“I believe; help my unbelief” is my favorite phrase in scripture. It captures so much of what it means and takes to be a follower of Christ, encapsulating struggle, faith, doubt, obedience, wandering, and repentance. It is deeply theological and personal. For these reasons and more I wrote a book called Help My Unbelief: Why Doubt Is Not The Enemy of Faith (releases July 1 – Available at BarnesandNoble.com & Amazon.com) which explores what real belief is and its relationship with doubt in the life of a believer. The challenges of that tension are not unique to me; They’re nearly universal among Christians no matter position, maturity, or church tradition. In the weeks leading up to the release I will share the the thoughts and experiences of several friends of mine – authors, church leaders, writers, thinkers – who honestly answered five questions about faith and doubt.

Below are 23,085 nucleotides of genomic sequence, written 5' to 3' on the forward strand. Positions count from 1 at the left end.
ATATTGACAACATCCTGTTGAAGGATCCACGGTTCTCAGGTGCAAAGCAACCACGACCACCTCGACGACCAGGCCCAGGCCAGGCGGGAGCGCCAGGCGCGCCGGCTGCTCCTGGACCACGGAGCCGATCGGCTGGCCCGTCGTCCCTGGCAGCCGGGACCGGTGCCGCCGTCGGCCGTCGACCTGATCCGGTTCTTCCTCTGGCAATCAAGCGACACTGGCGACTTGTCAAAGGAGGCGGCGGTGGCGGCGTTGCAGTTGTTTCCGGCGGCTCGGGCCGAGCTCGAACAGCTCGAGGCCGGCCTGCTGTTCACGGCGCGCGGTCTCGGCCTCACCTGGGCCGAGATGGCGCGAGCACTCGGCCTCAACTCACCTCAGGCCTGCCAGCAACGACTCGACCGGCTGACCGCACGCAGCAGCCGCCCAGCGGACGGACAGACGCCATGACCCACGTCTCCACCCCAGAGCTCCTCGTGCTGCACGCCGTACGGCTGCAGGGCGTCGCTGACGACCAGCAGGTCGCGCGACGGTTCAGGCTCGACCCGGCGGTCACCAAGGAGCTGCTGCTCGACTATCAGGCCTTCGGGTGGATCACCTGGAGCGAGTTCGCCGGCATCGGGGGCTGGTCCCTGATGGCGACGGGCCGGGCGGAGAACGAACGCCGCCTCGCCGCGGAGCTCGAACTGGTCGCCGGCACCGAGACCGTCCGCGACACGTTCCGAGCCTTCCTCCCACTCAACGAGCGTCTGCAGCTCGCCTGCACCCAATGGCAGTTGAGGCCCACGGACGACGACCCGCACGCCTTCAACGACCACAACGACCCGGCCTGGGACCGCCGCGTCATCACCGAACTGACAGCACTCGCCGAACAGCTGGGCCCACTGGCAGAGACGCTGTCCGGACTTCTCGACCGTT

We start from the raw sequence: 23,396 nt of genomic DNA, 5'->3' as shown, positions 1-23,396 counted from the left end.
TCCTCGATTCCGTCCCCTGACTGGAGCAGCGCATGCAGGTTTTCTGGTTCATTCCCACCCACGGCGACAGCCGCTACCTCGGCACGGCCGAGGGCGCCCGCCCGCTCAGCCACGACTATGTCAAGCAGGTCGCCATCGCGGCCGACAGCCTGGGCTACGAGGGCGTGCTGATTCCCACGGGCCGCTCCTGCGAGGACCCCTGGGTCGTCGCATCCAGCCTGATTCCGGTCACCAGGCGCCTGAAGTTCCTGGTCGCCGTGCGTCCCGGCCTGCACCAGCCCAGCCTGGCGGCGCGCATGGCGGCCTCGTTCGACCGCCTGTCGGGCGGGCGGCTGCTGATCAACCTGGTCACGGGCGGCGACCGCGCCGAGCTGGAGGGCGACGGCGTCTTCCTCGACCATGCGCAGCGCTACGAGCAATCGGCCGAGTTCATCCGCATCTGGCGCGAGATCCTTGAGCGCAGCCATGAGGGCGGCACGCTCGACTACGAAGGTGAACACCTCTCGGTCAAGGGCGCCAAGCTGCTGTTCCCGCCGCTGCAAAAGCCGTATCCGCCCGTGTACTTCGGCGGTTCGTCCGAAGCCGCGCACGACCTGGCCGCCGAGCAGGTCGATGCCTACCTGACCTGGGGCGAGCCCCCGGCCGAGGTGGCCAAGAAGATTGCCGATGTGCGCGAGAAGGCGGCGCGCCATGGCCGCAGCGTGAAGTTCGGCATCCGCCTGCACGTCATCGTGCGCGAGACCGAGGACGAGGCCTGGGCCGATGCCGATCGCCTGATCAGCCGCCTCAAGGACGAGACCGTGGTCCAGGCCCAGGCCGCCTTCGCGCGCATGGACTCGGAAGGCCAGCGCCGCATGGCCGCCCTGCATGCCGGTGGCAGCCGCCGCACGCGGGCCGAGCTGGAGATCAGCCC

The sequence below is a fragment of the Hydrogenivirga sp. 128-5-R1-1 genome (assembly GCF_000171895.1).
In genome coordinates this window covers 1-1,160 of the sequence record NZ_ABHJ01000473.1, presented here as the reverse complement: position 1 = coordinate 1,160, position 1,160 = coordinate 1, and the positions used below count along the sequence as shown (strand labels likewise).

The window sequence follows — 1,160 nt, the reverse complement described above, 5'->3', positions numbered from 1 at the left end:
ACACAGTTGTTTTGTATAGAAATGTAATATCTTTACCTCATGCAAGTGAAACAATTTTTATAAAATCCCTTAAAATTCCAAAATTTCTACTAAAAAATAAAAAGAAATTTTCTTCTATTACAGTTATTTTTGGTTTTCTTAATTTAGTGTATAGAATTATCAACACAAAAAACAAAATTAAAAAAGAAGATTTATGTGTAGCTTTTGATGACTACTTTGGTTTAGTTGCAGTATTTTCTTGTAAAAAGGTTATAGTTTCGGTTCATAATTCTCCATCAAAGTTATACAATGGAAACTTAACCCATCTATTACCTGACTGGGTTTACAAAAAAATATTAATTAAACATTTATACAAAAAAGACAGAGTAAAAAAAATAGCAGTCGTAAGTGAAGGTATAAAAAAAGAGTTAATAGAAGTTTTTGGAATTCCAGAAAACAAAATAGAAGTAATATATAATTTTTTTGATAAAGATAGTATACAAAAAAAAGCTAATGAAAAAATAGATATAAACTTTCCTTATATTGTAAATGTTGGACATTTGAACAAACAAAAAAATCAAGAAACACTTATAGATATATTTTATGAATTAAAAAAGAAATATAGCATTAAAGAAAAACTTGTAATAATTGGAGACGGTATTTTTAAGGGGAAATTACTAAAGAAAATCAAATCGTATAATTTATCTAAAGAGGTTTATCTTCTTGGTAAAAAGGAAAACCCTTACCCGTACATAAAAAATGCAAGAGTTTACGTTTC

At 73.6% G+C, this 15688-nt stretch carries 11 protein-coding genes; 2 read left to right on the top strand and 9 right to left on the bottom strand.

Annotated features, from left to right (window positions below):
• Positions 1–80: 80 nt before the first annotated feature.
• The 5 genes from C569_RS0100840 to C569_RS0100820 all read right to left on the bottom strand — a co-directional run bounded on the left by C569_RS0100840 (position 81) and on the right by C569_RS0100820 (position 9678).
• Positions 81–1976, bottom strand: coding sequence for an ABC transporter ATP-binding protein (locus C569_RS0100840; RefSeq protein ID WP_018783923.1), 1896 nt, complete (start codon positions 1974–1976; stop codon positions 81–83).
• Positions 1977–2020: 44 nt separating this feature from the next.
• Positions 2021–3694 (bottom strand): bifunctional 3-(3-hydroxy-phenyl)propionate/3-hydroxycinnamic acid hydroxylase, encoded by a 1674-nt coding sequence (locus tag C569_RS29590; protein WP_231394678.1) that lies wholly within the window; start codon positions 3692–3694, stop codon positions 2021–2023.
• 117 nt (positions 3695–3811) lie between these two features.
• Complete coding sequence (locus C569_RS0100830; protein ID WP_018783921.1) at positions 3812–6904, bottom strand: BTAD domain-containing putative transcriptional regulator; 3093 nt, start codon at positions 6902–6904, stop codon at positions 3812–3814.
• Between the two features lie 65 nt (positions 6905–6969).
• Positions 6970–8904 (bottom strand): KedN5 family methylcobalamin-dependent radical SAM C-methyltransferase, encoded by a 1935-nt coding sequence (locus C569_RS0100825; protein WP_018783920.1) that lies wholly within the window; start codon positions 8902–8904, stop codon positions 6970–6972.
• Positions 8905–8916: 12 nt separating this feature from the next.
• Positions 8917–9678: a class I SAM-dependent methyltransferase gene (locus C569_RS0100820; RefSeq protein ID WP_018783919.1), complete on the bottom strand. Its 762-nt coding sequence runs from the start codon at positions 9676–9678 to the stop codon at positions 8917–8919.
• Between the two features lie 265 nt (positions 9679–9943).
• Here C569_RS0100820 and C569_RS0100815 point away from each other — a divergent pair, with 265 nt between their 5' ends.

Justin S. Holcomb is an Episcopal priest (serving as the Canon for Vocations in the Diocese of Central Florida) and teaches theology, philosophy, and Christian thought at Gordon-Conwell-Theological Seminary and Reformed Theological Seminary. He previously taught at the University of Virginia and Emory University. Justin holds two masters degrees from Reformed Theological Seminary and a Ph.D. from Emory University.
Justin has written numerous books, including Know the Heretics, Know the Creeds and Councils, and On the Grace of God. Justin and his wife, Lindsey, are authors of three books: God Made All of Me: A Book to Help Children Protect Their Bodies, Is It My Fault?: Hope and Healing for Those Suffering Domestic Violence, and Rid of My Disgrace: Hope and Healing for Victims of Sexual Assault.
1) What does “I believe; help my unbelief” mean to you?
To me, this is an expression of the basic Christian experience. We believe, but have areas and moments, caused and motivated by a thousand different things, when we aren’t too sure about some beliefs or doubt them all together.